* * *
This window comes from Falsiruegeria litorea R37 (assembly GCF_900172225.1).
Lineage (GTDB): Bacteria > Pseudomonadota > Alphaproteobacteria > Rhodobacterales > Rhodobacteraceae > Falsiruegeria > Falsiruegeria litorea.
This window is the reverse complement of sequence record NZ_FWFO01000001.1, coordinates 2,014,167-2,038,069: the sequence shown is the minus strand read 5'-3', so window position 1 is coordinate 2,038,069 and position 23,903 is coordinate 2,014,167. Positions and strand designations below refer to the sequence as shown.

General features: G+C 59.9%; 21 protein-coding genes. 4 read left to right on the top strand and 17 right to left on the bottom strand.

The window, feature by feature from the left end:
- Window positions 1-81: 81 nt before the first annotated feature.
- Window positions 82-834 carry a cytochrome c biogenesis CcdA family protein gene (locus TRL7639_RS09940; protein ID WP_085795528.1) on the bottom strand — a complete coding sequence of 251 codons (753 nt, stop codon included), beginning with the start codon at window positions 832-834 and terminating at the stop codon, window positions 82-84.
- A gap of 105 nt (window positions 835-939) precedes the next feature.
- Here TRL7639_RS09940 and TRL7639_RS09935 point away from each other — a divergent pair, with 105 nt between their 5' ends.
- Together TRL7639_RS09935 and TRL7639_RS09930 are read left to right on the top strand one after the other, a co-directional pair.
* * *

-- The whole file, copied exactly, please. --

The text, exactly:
This window comes from Falsiruegeria litorea R37 (assembly GCF_900172225.1).
Lineage (GTDB): Bacteria > Pseudomonadota > Alphaproteobacteria > Rhodobacterales > Rhodobacteraceae > Falsiruegeria > Falsiruegeria litorea.
This window is the reverse complement of sequence record NZ_FWFO01000001.1, coordinates 2,014,167-2,038,069: the sequence shown is the minus strand read 5'-3', so window position 1 is coordinate 2,038,069 and position 23,903 is coordinate 2,014,167. Positions and strand designations below refer to the sequence as shown.

General features: G+C 59.9%; 21 protein-coding genes. 4 read left to right on the top strand and 17 right to left on the bottom strand.

The window, feature by feature from the left end:
- Window positions 1-81: 81 nt before the first annotated feature.
- Window positions 82-834 carry a cytochrome c biogenesis CcdA family protein gene (locus TRL7639_RS09940; protein ID WP_085795528.1) on the bottom strand — a complete coding sequence of 251 codons (753 nt, stop codon included), beginning with the start codon at window positions 832-834 and terminating at the stop codon, window positions 82-84.
- A gap of 105 nt (window positions 835-939) precedes the next feature.
- Here TRL7639_RS09940 and TRL7639_RS09935 point away from each other — a divergent pair, with 105 nt between their 5' ends.
- Together TRL7639_RS09935 and TRL7639_RS09930 are read left to right on the top strand one after the other, a co-directional pair.